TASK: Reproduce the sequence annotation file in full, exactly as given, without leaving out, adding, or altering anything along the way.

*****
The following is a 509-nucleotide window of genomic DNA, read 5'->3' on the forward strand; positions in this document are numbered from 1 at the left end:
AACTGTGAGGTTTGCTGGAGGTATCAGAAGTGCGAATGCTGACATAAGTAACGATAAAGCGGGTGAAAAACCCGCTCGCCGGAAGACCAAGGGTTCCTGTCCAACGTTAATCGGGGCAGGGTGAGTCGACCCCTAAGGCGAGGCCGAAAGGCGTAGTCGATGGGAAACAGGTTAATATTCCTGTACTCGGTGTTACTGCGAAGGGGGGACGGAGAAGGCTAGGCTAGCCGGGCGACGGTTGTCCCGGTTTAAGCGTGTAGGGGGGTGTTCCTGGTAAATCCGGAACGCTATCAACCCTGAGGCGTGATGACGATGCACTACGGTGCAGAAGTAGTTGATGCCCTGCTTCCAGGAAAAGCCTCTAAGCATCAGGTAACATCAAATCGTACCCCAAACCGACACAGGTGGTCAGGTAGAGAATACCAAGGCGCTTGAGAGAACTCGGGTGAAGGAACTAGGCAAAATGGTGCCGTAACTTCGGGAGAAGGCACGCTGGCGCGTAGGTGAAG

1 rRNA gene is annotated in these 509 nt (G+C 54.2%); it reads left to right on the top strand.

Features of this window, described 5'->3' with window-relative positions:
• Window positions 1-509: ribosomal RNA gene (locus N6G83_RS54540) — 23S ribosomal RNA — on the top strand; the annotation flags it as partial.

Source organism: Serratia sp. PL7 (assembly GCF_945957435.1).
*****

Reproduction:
The following is a 509-nucleotide window of genomic DNA, read 5'->3' on the forward strand; positions in this document are numbered from 1 at the left end:
AACTGTGAGGTTTGCTGGAGGTATCAGAAGTGCGAATGCTGACATAAGTAACGATAAAGCGGGTGAAAAACCCGCTCGCCGGAAGACCAAGGGTTCCTGTCCAACGTTAATCGGGGCAGGGTGAGTCGACCCCTAAGGCGAGGCCGAAAGGCGTAGTCGATGGGAAACAGGTTAATATTCCTGTACTCGGTGTTACTGCGAAGGGGGGACGGAGAAGGCTAGGCTAGCCGGGCGACGGTTGTCCCGGTTTAAGCGTGTAGGGGGGTGTTCCTGGTAAATCCGGAACGCTATCAACCCTGAGGCGTGATGACGATGCACTACGGTGCAGAAGTAGTTGATGCCCTGCTTCCAGGAAAAGCCTCTAAGCATCAGGTAACATCAAATCGTACCCCAAACCGACACAGGTGGTCAGGTAGAGAATACCAAGGCGCTTGAGAGAACTCGGGTGAAGGAACTAGGCAAAATGGTGCCGTAACTTCGGGAGAAGGCACGCTGGCGCGTAGGTGAAG

1 rRNA gene is annotated in these 509 nt (G+C 54.2%); it reads left to right on the top strand.

Features of this window, described 5'->3' with window-relative positions:
• Window positions 1-509: ribosomal RNA gene (locus N6G83_RS54540) — 23S ribosomal RNA — on the top strand; the annotation flags it as partial.

Source organism: Serratia sp. PL7 (assembly GCF_945957435.1).